The Yale Institute for the Preservation of Cultural Heritage (IPCH) will host its inaugural physical gathering, aimed at supporting museums and cultural enterprises across Africa, from Tuesday to Friday at the Radisson Red Hotel in Rosebank, Johannesburg.
The Yale Directors Forum, IPCH’s premier international programme, is a global fellowship for museum and cultural institution leaders.
This unique project will create a dynamic network of senior executives, educational initiatives and strategic partnerships with universities and worldwide organisations.
Charlotte Ashamu, a well-known expert in the creative economy who has held significant roles at institutions such as the African Development Bank and the World Bank, is in charge of this undertaking.
Ashamu is the IPCH’s director of international programmes, leading the charge to increase the organisation’s global reach and public engagement.
Commenting on the initiative, Ashamu said: “We are excited to have our first gathering with distinguished cultural leaders who will be coming from different countries in Africa and the world.”
The programme will also host speakers such as Mae-ling Lokko, architectural scientist, designer and professor at Yale University’s School of Architecture, veteran South Africa lawyer and human rights activist Albie Sachs, and Brent Leggs, founding executive director of the African American Cultural Heritage Action Fund.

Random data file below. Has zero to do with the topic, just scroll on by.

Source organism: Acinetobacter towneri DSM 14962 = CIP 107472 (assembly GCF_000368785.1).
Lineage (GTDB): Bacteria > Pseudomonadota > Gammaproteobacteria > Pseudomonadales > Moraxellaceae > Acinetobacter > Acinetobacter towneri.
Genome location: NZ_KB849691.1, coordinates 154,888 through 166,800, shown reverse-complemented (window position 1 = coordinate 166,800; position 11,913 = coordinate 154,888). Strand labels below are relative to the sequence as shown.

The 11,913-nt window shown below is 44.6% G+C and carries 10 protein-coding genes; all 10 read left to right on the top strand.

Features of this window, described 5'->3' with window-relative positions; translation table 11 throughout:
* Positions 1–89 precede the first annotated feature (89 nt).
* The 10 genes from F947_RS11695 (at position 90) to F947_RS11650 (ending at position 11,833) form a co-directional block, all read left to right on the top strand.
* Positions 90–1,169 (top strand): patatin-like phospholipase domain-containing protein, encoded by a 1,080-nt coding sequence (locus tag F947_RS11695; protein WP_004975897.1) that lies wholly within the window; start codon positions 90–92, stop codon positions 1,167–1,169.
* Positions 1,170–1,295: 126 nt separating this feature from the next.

Lekgetho Makola, the CEO at the Javett Art Centre at the University of Pretoria, said: “I am honoured and delighted to be one of the Yale Directors Forum fellows and to be a part of this impactful programme within the art and culture industry. I’m also excited to build on relations and welcome other fellows from various countries.
“Our mission is to serve global leaders who are dedicated to preserving and interpreting cultural heritage for present and future generations.
“A crucial component of this initiative is the launch of the Yale Directors Forum, a prestigious fellowship programme tailored to visionary leaders of museums, cultural centres, libraries, archives and heritage sites, all of which play an integral role in preserving cultural heritage for present and future generations.
“The 18-month programme offers a participant-centred learning journey featuring interactions with leading experts at Yale and across the globe, personalised executive coaching, and advisory services centred on the preservation and care of collections.’’
It is explained that in its first batch, IPCH has chosen 17 fellows from 12 African nations while prominent figures in this varied group include Kwame Akoto-Bamfo, a multidisciplinary artist and cultural activist from Ghana; Wanjiru Koinange, an award-winning writer and library restorer from Kenya; and Makhosi Mahlangu, a renowned chef, food entrepreneur, and expert in native foods from Zimbabwe.